by Tony Wheeler, June 15, 2007 11:13 AM
Talking (and listening, watching, reading) travel non-stop for the last two weeks around the US, I've been surprised that the connecting word which seems to come up every time the word travel gets mentioned in the UK didn't get raised so often: Guilt.
Climate change, global warming and the problems that go with it are big topics almost everywhere in the western world (and not far behind in the developing world) and the finger is increasingly being pointed at travel, and air travel in particular, as a big contributor. In fact, air travel is not that serious right now, but its contribution to global carbon emissions is growing more rapidly than almost any other form of energy consumption and there's no sign of it slowing down. It's become a major factor in the UK because 'short break' vacations have had enormous growth over the past few years.
'Low Cost Carriers,' the budget priced airlines often modelled on Southwest, have popped up all over Europe, but it's the UK's EasyJet and Ireland's Ryanair which are the big players. As a result the British are increasingly zipping off to somewhere in Europe for weekend trips. Where to go for the weekend? What about Prague? Somewhere for a Bachelor Party* on Friday night ? how about Tallinn in Estonia, Europe's party night central.
Or look at second houses ? traditionally the British bought houses in Provence (Peter Mayle's A Year in Provence was an indicator of that passion) or Tuscany, but now those houses have become places for weekend breaks as much as summer vacations. And the British are moving further afield, buying houses on the Adriatic Coast in Croatia and even on the Black Sea Coast of Bulgaria. Cheap flights have made this possible.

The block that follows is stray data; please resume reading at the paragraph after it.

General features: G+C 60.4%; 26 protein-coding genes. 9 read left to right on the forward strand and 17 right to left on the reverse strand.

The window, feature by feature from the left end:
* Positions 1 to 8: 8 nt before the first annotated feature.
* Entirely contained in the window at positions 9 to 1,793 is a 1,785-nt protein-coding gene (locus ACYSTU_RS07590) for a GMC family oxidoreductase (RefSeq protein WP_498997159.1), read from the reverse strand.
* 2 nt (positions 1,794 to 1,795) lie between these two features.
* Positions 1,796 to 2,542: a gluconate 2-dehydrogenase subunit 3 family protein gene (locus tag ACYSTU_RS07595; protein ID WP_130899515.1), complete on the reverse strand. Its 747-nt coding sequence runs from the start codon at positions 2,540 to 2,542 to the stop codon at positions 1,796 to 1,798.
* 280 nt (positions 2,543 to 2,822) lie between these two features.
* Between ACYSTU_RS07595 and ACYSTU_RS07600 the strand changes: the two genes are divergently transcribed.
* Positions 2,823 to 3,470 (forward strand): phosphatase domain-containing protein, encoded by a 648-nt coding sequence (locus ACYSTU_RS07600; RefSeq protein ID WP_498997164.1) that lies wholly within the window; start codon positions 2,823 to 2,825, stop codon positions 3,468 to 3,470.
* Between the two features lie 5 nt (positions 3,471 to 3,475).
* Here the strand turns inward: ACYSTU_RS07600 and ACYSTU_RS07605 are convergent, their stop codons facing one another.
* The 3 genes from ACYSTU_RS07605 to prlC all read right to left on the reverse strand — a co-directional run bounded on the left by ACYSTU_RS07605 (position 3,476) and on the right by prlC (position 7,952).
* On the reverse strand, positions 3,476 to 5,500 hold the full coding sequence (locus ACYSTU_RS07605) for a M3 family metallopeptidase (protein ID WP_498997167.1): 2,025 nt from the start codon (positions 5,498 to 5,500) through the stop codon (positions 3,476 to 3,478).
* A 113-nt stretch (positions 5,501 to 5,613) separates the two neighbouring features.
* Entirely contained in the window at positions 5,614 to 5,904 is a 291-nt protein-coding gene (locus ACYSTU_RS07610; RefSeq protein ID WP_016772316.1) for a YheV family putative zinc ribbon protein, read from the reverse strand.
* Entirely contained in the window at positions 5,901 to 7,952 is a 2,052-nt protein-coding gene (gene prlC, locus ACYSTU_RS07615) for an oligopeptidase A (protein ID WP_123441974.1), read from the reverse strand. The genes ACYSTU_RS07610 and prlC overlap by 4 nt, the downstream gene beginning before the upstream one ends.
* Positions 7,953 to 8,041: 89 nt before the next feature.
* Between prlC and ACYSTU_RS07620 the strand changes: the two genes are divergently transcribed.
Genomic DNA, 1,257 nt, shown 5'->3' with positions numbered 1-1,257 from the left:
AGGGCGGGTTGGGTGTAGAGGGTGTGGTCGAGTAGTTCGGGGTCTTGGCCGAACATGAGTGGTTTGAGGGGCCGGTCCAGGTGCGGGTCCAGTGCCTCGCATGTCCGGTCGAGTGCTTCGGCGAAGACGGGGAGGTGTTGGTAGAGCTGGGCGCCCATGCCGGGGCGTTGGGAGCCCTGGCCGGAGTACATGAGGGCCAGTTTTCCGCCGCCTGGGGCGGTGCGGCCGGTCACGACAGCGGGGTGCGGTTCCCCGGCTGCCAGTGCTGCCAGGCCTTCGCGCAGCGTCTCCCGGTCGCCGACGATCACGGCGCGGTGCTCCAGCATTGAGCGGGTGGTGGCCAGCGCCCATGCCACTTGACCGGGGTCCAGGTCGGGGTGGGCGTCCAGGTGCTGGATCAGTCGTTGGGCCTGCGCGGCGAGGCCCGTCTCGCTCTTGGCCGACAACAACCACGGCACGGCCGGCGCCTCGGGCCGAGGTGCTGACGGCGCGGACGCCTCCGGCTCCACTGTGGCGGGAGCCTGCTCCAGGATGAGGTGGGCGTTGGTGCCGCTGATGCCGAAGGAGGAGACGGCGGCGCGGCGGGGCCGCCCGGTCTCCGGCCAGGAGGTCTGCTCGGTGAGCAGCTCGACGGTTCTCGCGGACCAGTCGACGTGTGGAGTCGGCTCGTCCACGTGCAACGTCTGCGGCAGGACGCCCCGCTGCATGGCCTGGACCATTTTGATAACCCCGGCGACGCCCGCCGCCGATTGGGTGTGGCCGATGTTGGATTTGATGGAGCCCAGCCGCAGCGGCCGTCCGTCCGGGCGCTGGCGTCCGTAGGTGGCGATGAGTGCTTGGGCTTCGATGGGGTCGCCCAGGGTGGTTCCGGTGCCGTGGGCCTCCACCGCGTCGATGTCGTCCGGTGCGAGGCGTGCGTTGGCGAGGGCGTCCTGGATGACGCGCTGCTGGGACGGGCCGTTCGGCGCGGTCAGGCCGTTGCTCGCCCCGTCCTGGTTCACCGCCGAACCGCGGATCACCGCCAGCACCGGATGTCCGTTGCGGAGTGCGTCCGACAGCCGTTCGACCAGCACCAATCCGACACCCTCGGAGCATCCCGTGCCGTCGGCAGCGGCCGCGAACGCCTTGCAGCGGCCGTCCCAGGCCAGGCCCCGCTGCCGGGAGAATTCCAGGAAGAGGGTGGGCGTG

Last year Mark Ellingham, the founder of Rough Guides, and I made a joint announcement that we were concerned about the huge growth of increasingly shorter term travel and perhaps we needed to travel less frequently, but travel longer when we do hit the road. The Italians have made 'slow food' a popular reaction to the fast food movement. Our Italian guidebooks even enjoy their expertise in finding really good restaurants around Italy. So perhaps Slow Travel could be an interesting alternative to our current tendency to rush off everywhere. I try to spend at least a week on a long walk every year and in the past 12 months I've already been walking for three weeks (two weeks walking the Wainwright Way across England, one week walking the Overland Track in Australia) and next month I'm going to spend another week climbing Mt. Kilimanjaro in Africa.
'Travel Guilt' is not the only new phrase which may soon find its way into our vocabulary. How about 'Food Miles'? It comes from the concern that our food travels too far to get to our table. We expect strawberries for dessert year round and if that means flying them from half a world away, then big deal. Just a few weeks ago there were articles in the British press that enthusiasts for organic food were becomingly increasingly concerned that eating organically could also mean eating destructively, that organic food was often flown huge distances to arrive fresh at our local supermarket and as a result our passion for the freshest food was also becoming a major contributor to climate change. Google 'food miles,' it's a surprisingly big topic.